Strange Stars: David Bowie, Pop Music, and the Decade Sci-Fi Exploded by Jason Heller
My rating: 4 of 5 stars
Despite the title, this isn't a biography of David Bowie, though he does figure prominently in it. (It is rather bittersweet reading at times, as the author makes plain how keenly Bowie is still missed.) It is, however, the chronicle of a decade, the 70's, bookended by Bowie's Major Tom songs, 1969's "Space Oddity" and 1980's "Ashes To Ashes." The focus here is on the marriage of rock, funk, disco, New Wave, and punk music with science fiction and fantasy. David Bowie is one of this eclectic blend's foremost practitioners, but he is by no means the only one, as the author's exhaustive research demonstrates.
Indeed, the progression of forgotten artists and songs across these pages is amazing. (And amusing, such as the anecdotes of Jefferson Starship, apparently post-Grace Slick, acting as the holo band in the much-maligned Star Wars Holiday Special, and a pre-Doctor Who Peter Capaldi singing and playing on an SF song with his group, the Dreamboys.) The prog-rock band Hawkwind, with its SF connection being the novelist Michael Moorcock, is almost as prominent as Bowie and Paul Kantner, who, with Jefferson Airplane, released the first Hugo-nominated album, Blows Against the Empire, in 1970. There's also a very interesting discussion of the amount of music inspired by Star Wars in 1977, including the disco-fied Star Wars and Other Galactic Funk (which I remember owning once upon a time! It might've been worth something now, dammit!).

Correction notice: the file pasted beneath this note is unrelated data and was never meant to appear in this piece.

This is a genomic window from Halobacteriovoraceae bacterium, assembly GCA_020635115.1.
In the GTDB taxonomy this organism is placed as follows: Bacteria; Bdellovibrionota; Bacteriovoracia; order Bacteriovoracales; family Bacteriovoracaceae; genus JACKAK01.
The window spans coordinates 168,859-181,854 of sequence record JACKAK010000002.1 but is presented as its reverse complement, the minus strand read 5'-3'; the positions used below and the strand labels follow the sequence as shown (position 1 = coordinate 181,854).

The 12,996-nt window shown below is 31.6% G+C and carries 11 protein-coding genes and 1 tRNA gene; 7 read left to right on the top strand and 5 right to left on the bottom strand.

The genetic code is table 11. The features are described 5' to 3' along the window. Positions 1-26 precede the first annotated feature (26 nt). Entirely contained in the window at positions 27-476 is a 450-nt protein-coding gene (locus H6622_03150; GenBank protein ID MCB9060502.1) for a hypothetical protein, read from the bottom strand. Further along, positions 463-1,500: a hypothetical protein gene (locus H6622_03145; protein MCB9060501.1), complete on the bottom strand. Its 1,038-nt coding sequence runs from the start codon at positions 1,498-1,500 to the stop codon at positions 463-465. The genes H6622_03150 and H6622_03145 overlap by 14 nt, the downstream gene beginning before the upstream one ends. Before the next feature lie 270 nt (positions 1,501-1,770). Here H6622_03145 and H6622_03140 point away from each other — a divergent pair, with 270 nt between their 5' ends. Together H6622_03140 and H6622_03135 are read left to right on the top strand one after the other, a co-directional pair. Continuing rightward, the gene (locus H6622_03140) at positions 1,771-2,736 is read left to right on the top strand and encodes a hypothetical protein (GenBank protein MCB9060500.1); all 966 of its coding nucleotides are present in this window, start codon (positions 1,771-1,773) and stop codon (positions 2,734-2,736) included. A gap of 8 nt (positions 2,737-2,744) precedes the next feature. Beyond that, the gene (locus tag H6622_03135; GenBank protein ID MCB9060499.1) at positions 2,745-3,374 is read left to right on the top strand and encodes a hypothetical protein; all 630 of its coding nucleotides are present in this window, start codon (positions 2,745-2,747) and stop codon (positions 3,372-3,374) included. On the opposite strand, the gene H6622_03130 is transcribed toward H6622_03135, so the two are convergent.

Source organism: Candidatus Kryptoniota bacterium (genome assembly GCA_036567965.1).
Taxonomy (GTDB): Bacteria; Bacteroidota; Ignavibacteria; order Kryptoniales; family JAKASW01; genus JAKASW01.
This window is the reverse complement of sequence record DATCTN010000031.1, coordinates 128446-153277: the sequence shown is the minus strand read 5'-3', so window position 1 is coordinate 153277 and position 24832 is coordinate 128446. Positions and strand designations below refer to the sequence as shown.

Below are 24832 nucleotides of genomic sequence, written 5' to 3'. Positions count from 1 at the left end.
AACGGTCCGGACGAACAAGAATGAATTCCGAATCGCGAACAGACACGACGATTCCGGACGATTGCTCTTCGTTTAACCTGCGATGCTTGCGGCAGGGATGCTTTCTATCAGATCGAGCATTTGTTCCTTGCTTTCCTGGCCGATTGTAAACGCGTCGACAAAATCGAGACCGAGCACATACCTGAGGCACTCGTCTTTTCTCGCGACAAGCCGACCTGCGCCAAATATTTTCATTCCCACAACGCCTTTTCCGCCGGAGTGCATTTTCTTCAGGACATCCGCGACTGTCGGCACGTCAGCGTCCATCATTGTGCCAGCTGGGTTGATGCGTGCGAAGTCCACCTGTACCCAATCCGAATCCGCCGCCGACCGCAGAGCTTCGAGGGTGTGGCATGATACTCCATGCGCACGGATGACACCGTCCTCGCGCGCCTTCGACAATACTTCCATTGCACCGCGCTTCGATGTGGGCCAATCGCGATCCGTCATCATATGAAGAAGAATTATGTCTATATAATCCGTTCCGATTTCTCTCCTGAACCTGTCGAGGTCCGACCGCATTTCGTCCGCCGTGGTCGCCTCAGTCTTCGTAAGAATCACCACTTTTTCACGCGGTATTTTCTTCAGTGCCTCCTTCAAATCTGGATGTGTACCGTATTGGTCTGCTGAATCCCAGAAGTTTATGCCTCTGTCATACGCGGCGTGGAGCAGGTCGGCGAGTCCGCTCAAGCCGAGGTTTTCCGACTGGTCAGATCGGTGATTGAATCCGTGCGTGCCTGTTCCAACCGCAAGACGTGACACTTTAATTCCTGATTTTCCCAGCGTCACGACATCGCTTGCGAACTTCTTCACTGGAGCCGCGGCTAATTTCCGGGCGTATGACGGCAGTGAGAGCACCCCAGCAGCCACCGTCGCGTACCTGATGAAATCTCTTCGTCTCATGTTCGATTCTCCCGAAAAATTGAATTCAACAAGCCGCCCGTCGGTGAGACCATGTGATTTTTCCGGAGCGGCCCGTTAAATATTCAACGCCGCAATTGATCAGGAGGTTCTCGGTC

This book's twelve chapters cover the marriage of SF and music from the end of the 60's to the beginning of the 80's, from 2001: A Space Odyssey to the birth of MTV. What a long, strange trip it was, and I'm grateful to the author for chronicling it.
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